…software was superior. Neither x86 processors from Intel were better than comparable products. The x86 processor architecture is indeed often considered as ugly . But they were cheap and widespread. Compatibility was the key. PCs with MS-DOS were business standard. They were good enough to run simple word processing and spreadsheet software. written for MS-DOS would run on any MS-DOS computer. A lock-in effect with a positive feedback …nor the
Workload: I will use two different schemas. The first schema is from sysbench, and the table looks like:
CREATE TABLE sbtest$I (
id BIGINT UNSIGNED NOT NULL,
k INTEGER UNSIGNED DEFAULT '0' NOT NULL,
c CHAR(120) DEFAULT '' NOT NULL,
pad CHAR(60) DEFAULT '' NOT NULL…
The register set of Intel processors is saved and restored each time a context switch occurs.
Saving the address of the TCB in a register would be ideal.
x86 and x86_64 processors are notorious for not having many registers available, however Linux does not use the FS and GS segment selectors for segmentation. So, the address of the TCB can be stored in FS or GS if it will fit.
Unfortunately, the segment selectors FS and GS can only store 32-bit addresses and this is why Ulrich…
Been Looking At a Perfect "Cloud" Redhat RDO Openstack, to Experiment with
and to do that, I need to setup some hardware. Big Memory is key, and figuring out
the right processor to maintain low cost is not easy.
Looks like he Intel Core i5-3470 Processor is the idea solution, and using a Q77 based P8Q77-M/CSM with 32 Gig of Ram is idea.
A Synology DS411Slim seems to be idea for a small NAS to drive the testbed.
…P320h on a standard TPCC-MySQL test to the original FusionIO and the Intel i910 with assorted buffer pool sizes:
And in this graph we look at the card's performance on sysbench OLTP:
It is worth noting here that EXT4 outperforms XFS by a fairly significant margin. The approximate raw numbers, in tabular format, are: - EXT4 XFS 13GiB BP 22000 7500 25GiB BP 17000 9000 50GiB BP 21000 11000 75GiB BP 25000 15000 100GiB BP 31000 19000 125GiB BP 36000 25000 …
Infographic of the: by the
Today's BYOD infographic is brought to you by and Intel and includes some interesting figures:
Here are the figures from the:
38% ofCIOs were expected to support BYOD by the end of .
82% of surveyed companies in 2013 allow some or all workers to use employee-owned devices.
74% of IT leaders believe " BYOD can help our employees be more productive".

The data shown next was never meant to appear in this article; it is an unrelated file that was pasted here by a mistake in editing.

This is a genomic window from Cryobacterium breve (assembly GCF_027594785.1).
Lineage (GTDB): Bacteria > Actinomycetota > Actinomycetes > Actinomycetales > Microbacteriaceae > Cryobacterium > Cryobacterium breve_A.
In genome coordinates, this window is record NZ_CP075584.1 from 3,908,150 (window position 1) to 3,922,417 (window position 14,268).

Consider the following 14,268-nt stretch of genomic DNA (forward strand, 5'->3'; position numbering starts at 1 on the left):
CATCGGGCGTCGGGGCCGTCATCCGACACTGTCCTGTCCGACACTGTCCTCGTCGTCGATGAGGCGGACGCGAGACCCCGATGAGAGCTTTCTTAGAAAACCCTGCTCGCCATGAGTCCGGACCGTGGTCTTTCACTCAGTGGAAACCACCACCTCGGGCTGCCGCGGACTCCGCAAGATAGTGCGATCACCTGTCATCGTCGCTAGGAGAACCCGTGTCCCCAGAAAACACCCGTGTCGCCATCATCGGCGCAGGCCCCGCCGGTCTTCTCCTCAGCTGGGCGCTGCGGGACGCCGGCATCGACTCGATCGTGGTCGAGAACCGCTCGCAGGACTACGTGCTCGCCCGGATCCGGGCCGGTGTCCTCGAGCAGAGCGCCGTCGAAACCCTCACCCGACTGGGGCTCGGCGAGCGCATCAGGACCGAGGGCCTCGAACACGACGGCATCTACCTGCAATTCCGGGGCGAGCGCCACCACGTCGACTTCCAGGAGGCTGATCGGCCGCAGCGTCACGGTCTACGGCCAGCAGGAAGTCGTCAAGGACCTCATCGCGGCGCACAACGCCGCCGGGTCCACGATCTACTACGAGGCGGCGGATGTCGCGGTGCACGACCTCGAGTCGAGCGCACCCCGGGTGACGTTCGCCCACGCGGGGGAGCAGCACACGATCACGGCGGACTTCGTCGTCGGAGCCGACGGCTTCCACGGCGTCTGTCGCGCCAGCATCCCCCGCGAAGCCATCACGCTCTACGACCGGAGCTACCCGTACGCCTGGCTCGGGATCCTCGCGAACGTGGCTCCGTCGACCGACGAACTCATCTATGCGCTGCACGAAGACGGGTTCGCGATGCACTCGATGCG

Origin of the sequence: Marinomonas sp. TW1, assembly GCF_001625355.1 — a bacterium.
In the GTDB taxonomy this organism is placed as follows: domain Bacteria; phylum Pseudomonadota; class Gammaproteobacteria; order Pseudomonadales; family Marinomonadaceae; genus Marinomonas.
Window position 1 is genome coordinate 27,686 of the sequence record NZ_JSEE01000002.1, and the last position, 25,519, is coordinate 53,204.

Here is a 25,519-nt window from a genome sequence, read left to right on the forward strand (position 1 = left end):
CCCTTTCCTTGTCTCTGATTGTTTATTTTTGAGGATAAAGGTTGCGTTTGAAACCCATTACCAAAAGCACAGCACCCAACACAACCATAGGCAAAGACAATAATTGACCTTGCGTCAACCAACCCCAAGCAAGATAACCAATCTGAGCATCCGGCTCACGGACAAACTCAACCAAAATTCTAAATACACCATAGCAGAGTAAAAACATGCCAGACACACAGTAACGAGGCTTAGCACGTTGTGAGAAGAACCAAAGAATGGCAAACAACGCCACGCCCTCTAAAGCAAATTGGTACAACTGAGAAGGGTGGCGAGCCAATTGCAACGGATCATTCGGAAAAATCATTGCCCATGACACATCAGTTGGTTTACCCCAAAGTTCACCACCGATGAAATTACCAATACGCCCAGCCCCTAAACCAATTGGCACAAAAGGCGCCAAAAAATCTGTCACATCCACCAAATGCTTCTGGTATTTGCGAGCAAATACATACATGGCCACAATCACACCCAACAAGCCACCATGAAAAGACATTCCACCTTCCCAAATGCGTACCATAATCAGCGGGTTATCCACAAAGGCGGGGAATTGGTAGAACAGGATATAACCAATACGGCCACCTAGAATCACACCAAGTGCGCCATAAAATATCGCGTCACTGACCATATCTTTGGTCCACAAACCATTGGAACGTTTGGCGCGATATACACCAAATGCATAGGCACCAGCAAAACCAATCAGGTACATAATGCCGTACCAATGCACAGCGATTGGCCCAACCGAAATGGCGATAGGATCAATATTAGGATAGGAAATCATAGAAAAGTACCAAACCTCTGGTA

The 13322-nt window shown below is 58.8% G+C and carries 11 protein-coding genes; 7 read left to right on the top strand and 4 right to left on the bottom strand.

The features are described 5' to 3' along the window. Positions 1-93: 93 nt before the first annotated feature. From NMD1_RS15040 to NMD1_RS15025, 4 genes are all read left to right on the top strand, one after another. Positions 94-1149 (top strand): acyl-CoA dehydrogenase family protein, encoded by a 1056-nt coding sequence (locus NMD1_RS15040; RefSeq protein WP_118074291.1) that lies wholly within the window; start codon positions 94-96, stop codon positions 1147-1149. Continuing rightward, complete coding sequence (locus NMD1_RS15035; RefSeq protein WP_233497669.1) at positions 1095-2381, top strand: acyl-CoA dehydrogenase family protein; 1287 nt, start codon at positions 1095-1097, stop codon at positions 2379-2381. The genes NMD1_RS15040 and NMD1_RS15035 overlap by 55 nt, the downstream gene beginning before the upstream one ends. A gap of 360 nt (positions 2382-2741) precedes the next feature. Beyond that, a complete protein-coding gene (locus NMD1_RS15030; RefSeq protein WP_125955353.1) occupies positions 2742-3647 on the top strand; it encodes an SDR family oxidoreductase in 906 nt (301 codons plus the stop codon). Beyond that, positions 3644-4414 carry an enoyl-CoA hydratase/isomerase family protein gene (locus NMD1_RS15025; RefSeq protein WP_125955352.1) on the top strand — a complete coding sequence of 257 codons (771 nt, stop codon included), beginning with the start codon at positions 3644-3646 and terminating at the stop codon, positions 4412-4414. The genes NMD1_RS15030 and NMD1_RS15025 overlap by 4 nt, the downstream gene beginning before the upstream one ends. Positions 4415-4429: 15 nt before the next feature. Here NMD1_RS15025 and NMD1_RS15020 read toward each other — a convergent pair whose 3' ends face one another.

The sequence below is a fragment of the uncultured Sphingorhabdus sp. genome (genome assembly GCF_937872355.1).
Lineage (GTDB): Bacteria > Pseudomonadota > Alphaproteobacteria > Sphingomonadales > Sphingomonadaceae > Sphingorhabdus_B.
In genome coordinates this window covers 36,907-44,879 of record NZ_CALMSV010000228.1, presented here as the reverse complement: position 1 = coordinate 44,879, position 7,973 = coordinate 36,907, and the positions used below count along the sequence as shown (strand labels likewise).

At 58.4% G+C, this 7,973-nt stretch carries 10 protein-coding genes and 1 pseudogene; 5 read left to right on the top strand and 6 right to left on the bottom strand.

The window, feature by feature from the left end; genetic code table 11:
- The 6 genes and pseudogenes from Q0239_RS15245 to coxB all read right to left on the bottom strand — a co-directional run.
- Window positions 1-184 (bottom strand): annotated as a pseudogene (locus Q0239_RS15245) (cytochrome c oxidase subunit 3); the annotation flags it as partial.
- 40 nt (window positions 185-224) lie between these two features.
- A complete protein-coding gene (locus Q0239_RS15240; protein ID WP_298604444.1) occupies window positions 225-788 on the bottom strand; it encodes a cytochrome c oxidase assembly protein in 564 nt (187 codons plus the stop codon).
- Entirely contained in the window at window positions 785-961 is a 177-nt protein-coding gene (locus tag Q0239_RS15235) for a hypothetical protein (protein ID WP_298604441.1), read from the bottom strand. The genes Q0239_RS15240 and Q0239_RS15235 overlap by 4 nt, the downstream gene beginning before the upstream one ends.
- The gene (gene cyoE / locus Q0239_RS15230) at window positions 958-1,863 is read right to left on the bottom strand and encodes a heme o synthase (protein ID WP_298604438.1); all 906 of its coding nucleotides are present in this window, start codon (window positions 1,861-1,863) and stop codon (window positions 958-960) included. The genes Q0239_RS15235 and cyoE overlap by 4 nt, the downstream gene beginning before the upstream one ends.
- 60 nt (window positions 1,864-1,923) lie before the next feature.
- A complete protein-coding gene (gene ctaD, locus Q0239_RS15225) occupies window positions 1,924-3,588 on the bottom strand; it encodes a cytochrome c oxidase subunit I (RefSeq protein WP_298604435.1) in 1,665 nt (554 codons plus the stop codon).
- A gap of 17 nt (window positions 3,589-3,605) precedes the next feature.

…working on my wife's Samsung running an Intel 5 Chromebook processor. I have a newer ARM-based Chromebook, but there is currently no ARM port of the . I used the 32-bit version of the and the 32-bit version of Dart Editor.
I'm pretty excited that this works because this is one of the few things that was preventing me from fully switching to a Chromebook Pixel !:) Now, all I need to do is get my hands on a
…Automattic, or thousands of others. It's been taking hold in supposedly stodgy big companies like Intel, IBM , Accenture, and many others. Worse than simply being late to that party is to try to turn back the clock and bait'n'switch your existing workforce.
Yahoo deserves better than this. It's one of the classic brands of the internet and it's painful to see it continue its missteps, especially on something so fool-hearted as trusting its employees and attracting …
…Interesting. PeerJS: A . in using WebRTC
§ PBS's . From Fairchild to Intel and the moon. Valley
§ "I made a few adjustments ..." from the hilarious comment section of a recipe for making ice .
…evaling Clojure. With the help of the Node-Webkit project out of Intel, we now use Node.js for all of our platform interaction and we rely on chromium to present our UI. There are many reasons we went down this path and ultimately it has worked out really well for us. ClojureScript, though it has had its moments, has generally been a joy to use and has allowed us to keep our codebase incredibly tight and small despite all of the stuff we've managed to build into LT.